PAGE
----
The Weekly A-Z


Is a word best used to describe the situation with Chinese tennis star Peng Shuai. Some might go a step further. Peng alleged earlier this month that she was the victim of sexual assault from a senior Chinese official. Since her allegation became public, the dual Grand Slam doubles champion had not been seen or heard from in here country. Then out of the blue yesterday came an email, purportedly written by Peng, saying all was fine and the claims were baseless. The whole situation has a horrible stench about it — just months before China is set to host the Winter Olympic Games. 


We learnt late last week that veteran defender Liam Jones was the Carlton player reticent to receive a COVID-19 vaccination. The Blues were said to be talking to him and keen to provide as much information as possible ahead of his expected return to pre-season training on December 6. But on Sunday, Jones dropped a bombshell when he announced his retirement for “personal reasons”, leaving new coach Michael Voss and the Blues with a sizeable hole to fill in their defence. Publicly, Carlton aren’t saying a great deal. Privately, they are filthy.


It was impossible not to be impressed with the first-up run of Sheza Chalmer. A Listed-winning three-year-old filly, the Bernie Miller-trained star placed behind flying machine Wilchino and the talented Triple Missile over 1000m late last month despite having little luck in transit. She has again been afforded no favours from the barrier gods in the Listed Jungle Mist Classic (1200m) at Ascot tomorrow, but with even luck in running, is well and truly capable of playing a serious part in the finish.


Marcus Stoinis and his Australian teammates didn’t even wait for Glenn Maxwell’s reverse sweep to reach the boundary before they stormed the playing arena to celebrate the team’s history-making T20 success against New Zealand early Monday morning, WA time. The Aussies dodged a bullet in the semi-finals to advance to the decider and then produced a clinical performance on the big stage, with the contribution of Mitch Marsh, unfairly maligned for much of his career, immensely important. Bring on the Ashes.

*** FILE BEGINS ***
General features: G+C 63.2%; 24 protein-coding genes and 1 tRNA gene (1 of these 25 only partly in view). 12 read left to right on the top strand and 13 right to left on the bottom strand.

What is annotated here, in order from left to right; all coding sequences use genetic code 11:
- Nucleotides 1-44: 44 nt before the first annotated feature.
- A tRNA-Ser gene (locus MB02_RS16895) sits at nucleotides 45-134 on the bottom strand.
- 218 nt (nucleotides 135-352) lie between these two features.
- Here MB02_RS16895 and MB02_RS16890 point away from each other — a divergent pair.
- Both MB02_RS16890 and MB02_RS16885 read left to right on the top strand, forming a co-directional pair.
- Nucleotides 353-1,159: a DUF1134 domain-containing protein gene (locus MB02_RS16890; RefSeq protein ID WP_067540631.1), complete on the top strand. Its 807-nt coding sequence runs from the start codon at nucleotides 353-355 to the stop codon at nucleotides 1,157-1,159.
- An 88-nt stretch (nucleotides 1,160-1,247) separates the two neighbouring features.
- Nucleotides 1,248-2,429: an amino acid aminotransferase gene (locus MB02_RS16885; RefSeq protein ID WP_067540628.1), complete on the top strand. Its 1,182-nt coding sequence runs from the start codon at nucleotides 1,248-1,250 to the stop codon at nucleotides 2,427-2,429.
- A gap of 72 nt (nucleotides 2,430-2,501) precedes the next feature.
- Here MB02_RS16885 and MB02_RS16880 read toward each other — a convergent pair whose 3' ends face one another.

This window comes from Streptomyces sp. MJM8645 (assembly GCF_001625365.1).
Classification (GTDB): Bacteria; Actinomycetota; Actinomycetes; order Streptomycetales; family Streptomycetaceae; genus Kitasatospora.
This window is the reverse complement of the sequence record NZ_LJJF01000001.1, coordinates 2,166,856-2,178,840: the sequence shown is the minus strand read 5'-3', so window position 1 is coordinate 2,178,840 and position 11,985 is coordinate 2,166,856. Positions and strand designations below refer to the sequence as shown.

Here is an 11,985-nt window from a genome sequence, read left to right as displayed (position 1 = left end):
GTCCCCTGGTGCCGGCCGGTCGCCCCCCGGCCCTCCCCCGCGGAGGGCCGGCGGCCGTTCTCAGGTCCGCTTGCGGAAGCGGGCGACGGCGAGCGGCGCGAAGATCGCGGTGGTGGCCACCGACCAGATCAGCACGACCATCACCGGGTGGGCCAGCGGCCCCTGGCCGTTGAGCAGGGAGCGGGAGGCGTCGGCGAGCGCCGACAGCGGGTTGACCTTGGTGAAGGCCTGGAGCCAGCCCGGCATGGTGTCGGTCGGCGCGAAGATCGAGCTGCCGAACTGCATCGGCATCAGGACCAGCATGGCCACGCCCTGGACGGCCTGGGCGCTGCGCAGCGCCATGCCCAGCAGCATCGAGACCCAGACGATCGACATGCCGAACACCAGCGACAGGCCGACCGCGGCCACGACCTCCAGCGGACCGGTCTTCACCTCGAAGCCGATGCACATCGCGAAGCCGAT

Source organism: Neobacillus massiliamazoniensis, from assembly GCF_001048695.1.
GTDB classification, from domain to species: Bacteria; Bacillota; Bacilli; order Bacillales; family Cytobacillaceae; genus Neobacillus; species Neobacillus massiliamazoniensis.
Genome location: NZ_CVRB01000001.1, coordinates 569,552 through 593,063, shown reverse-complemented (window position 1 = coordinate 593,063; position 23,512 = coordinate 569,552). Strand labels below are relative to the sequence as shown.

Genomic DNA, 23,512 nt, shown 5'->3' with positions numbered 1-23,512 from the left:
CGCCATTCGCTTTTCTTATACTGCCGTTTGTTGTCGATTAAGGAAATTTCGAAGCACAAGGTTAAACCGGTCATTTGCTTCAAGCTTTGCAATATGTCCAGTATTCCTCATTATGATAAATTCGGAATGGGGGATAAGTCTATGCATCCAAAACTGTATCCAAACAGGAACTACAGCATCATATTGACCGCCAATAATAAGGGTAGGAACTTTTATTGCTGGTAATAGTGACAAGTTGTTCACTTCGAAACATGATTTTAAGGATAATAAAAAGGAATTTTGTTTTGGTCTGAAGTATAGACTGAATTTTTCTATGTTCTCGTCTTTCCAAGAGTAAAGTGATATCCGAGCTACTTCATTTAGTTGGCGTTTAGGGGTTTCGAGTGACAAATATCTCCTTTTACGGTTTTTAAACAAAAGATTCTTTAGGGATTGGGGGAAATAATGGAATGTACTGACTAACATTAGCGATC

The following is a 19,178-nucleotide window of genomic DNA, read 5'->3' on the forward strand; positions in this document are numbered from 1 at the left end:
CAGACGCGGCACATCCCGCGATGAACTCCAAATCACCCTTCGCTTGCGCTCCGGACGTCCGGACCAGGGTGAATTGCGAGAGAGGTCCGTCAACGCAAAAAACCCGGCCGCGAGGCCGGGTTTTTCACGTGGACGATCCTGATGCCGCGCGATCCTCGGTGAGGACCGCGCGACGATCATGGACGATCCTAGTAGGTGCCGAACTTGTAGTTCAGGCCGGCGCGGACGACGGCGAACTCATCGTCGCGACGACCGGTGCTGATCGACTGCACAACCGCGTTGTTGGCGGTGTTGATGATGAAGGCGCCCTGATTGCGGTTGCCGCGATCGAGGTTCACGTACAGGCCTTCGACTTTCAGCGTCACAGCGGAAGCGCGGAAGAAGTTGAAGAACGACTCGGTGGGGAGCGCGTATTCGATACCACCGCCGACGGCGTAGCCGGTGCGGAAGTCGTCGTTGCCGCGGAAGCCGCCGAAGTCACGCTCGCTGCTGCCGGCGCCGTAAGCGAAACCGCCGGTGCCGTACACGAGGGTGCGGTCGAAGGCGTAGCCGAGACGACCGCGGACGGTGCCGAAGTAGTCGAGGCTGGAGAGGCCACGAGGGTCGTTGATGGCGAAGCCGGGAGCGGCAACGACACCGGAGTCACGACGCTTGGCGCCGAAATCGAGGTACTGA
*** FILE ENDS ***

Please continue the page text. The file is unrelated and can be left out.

The first of 10 meetings at the Esperance Bay Turf Club gets underway tomorrow,  with six races acting as a wonderful support programme to the bumper Railway Stakes card at Ascot. The first on the day is slated to jump at 2.26pm and the last at 5.37pm. The second meeting at the EBTC will work in unison with the Group 1 Kingston Town Classic card on December 4. 


Nick Kyrgios is not the first athlete to experience it. Nor will he be the last. But his claims this week that he was taken out of context for calling for the Australian Open to be cancelled to guard against a coronavirus outbreak was comical. Oh Nicholas. It was your own words on your own podcast. How in the hell were you taken out of context? Having been criticised widely for his bizarre views, it was little wonder Kyrgios backtracked very quickly. 


What a wonderful 24 hours upcoming for greyhound racing. Tommy Shelby will tonight contest a heat of the Melbourne Cup at Sandown, jumping from box eight in a high-stakes race that features the speedy Nikoli Bale. It is Tommy’s first race since August and opens up the possibility of him winning the three majors — the Australian Cup, Golden Easter Egg and Melbourne Cup. Closer to home tomorrow night, there are three crucial Dogs WA Phoenix qualifiers at Cannington. 


Best of luck to Perth Glory coach Richard Garcia, chief executive Tony Pignata and owner Tony Sage ahead of tomorrow night’s home clash with Adelaide United at HBF Park. The recruitment of former English international Daniel Sturridge has created enormous interest in the round-ball game again here in WA and the expectation of a capacity crowd dripping in purple at the inner-city venue is a credit to all involved. Sturridge has impressed Glory with his conditioning after only recently emerging from hotel quarantine and while a starting role against United is not going to happen, it would be a major shock if he doesn’t see some game time tomorrow night before his new home fans.


The buying bench at this week’s Ready To Run Sale at Te Rapa was extremely strong. In what hopefully is an indication that next year’s yearling sales, both here in Perth and in the Eastern States, even across the ditch, will again be robust, five of the top 10 lots will eventually find their way to Hong Kong. Tellingly, three of the five colts purchased were sons of brilliant sire Deep Field, who is enjoying an excellent run of results in the competitive Asian jurisdiction.